Motion does not override law of the land, Supreme Court is told

Brexit Secretary David Davis is leading the Government's appeal against the High Court ruling. The plot is gripping, but the ending is still a mystery.

Iain Duncan Smith, who campaigned extensively for Brexit, told Sky News that Labour's motion has created a "historic moment" in Parliament.

"We'll see in January what the Government comes up with and I suspect when they come up with not very much, more people, including quite a number of Conservatives may be prepared to vote differently".

In a non-binding vote Wednesday in the House of Commons, lawmakers backed the government's plans to trigger Article 50 by the end of March next year.

But the approved motion gives ministers considerable leeway to withhold details, by stating "there should be no disclosure of material that could be reasonably judged to damage the United Kingdom in any negotiations".

Both pro- and anti-Brexit forces are claiming the result as a victory.

"We will not frustrate the process by voting down Article 50, but we can not have a debate in a vacuum", Labour's Brexit spokesman Keir Starmer told parliament last month. It is a curious feature of Brexit Britain that the official opposition seems to think its role in Parliament is to wait until the government shows any sign of coming under pressure then to row in behind it.

The Prime Minister took the wind out of the sails of a potential Tory rebellion in the symbolic Commons vote after conceding on Tuesday to set out the direction Brexit negotiations will take.

The Lord Advocate is intervening in the case to argue that the prerogative can not be used because, among other reasons, triggering Article 50 would result in the law in devolved areas being changed and in the competence of the Scottish Parliament and responsibilities of the Scottish Government being altered, contrary to the constitutional convention that the UK Parliament will not normally do such things without the Scottish Parliament's consent.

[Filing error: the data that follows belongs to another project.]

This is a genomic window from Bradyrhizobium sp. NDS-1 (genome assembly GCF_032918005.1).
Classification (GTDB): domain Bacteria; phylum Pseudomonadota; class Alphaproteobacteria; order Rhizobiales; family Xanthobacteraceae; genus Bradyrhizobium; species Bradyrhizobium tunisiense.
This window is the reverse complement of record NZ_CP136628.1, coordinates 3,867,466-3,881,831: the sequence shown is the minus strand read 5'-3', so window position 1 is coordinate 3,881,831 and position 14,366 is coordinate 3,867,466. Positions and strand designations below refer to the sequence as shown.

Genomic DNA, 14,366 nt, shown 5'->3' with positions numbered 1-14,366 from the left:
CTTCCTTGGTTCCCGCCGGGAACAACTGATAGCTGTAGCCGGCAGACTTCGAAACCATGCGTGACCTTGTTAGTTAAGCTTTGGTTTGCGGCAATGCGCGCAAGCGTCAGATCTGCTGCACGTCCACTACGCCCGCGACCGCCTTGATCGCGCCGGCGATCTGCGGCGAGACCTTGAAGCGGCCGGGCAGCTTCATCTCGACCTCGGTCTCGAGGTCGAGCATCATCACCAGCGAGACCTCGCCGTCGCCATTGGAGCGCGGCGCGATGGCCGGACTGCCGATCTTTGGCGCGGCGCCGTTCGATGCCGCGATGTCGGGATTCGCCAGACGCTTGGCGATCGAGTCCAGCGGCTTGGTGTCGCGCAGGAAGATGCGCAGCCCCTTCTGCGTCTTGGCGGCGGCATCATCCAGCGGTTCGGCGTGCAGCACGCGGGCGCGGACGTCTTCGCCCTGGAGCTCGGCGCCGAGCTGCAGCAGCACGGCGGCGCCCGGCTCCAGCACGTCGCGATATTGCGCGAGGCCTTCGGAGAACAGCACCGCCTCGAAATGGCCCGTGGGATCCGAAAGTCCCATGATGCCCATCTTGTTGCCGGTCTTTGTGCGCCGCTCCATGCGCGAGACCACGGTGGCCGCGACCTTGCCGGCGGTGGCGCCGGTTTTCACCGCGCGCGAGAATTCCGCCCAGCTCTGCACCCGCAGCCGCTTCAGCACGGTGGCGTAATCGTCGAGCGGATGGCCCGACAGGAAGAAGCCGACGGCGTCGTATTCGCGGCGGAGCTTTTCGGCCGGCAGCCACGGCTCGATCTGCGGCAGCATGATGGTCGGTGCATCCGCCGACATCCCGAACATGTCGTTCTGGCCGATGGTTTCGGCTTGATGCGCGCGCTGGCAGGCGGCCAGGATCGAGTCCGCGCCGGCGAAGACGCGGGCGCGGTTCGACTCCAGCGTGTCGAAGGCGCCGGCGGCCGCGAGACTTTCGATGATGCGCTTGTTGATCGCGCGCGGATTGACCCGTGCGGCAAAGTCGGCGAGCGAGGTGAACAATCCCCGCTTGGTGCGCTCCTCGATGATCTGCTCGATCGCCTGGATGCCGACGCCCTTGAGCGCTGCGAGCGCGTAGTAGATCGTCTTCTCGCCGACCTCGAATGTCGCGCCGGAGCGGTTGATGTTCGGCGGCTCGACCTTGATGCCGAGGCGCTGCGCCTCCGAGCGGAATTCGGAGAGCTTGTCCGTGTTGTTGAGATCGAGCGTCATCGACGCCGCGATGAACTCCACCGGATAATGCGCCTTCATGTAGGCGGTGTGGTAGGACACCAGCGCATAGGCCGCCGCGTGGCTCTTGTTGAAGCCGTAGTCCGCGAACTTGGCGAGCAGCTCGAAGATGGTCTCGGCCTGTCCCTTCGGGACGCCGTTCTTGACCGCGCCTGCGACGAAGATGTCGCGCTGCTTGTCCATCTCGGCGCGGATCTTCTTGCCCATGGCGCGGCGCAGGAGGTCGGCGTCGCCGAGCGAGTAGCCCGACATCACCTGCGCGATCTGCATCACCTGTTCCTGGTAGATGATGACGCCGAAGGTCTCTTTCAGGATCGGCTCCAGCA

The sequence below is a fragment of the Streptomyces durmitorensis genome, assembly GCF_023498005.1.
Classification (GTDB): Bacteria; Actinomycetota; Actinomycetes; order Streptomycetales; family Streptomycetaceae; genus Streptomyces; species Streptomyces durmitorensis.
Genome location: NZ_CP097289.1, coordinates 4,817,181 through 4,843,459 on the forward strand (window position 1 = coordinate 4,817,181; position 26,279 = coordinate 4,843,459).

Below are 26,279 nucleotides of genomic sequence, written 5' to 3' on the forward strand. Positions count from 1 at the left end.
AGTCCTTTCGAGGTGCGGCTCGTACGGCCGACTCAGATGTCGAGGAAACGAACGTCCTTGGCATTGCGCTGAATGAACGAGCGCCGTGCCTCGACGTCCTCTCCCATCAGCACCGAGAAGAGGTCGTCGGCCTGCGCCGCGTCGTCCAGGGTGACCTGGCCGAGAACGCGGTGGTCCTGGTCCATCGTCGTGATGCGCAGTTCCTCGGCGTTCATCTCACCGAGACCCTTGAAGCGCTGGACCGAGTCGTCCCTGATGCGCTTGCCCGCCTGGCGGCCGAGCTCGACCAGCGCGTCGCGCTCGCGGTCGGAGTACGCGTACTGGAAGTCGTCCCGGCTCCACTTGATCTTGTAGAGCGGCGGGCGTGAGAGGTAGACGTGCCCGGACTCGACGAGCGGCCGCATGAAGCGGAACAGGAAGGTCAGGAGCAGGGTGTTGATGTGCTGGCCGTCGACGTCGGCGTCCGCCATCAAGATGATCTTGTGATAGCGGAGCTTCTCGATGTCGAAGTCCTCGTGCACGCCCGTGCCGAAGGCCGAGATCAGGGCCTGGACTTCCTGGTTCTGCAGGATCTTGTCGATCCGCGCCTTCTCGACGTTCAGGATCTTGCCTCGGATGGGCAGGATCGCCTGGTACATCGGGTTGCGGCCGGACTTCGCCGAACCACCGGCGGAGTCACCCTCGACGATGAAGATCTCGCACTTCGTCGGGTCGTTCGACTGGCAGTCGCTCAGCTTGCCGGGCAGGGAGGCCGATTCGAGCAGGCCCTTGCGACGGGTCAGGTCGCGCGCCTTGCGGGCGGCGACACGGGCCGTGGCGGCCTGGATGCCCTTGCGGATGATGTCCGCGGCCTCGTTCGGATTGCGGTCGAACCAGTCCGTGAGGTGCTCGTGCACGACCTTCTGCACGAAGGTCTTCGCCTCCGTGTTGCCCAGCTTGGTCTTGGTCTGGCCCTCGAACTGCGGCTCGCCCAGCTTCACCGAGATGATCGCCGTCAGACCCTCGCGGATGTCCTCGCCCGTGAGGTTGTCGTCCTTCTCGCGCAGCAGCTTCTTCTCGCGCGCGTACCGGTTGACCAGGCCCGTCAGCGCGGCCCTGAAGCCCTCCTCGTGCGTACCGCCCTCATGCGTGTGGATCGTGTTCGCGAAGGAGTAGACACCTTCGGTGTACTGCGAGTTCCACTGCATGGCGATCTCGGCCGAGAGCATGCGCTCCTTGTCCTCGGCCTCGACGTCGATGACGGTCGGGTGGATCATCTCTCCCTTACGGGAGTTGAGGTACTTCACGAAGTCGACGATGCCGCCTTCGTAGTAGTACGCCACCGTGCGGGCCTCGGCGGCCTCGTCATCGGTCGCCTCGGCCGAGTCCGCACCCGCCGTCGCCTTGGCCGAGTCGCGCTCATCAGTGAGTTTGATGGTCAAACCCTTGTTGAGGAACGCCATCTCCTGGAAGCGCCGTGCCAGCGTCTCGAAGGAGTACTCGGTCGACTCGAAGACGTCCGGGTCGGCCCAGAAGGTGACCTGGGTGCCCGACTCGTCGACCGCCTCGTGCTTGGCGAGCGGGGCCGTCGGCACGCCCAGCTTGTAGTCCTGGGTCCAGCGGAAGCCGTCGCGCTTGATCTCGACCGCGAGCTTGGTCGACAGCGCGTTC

The case is due to end on Thursday.

A stone's throw away from the Supreme Court, parliament will vote on Wednesday on whether to back May's timetable on Article 50. Prerogative powers have been used for centuries — originally by monarchs, now by politicians — to join or leave worldwide treaties without a vote in Parliament.

But David Pannick, one of the lawyers arguing against the government, said Wednesday that the government does not have the power to take Britain out of the European Union - removing rights granted to citizens by membership in the bloc - without the approval of lawmakers.

The government is now fighting a ruling at the Supreme Court which said ministers can not trigger Article 50 without parliamentary approval and David Pannick, the lawyer who is leading the challenge to the government's position, said Wednesday's motion had no bearing on the case.

The case is further complicated by Britain's regional structure.

Her case is being supported by "concerned citizens" drawn from all walks of life, including London hairdresser Deir Dos Santos, 37, who helped start the legal battle over Brexit but, say his lawyers, has been forced underground after receiving "vile" hate mail. "According to law.it must be parliament", he said.

She is attending this week's Supreme Court case with bodyguards.

Inside the court, the legal argument has been restrained, elegant and intellectual, ranging from the Glorious Revolution of 1688 to a dispute over Newfoundland lobster fishing.

Lord Pannick told the justices that there had been debates in Parliament, and there would be "more such debates". "The judges will now decide if they agree".

The High Court ruling was won by Gina Miller, 51, an investment fund manager and philanthropist who was selected to bring the lead case.

The United Kingdom as a whole voted to leave the European Union by 52 to 48 percent, but while England and Wales voted for Brexit, Scotland and Northern Ireland opted to remain in the EU. Some 48 percent of electors voted to stay in the bloc, and many want to avoid a "hard Brexit" in which the country leaves the European Union single market in goods and services. However there are fears that amendments from the Lords could delay the Brexit timetable.

Stay on topic - This helps keep the thread focused on the discussion at hand.

Conservative MPs will be whipped to vote in favour of the Government amendment that Article 50 will be triggered my March 2017 and will be free to vote for the Labour motion.

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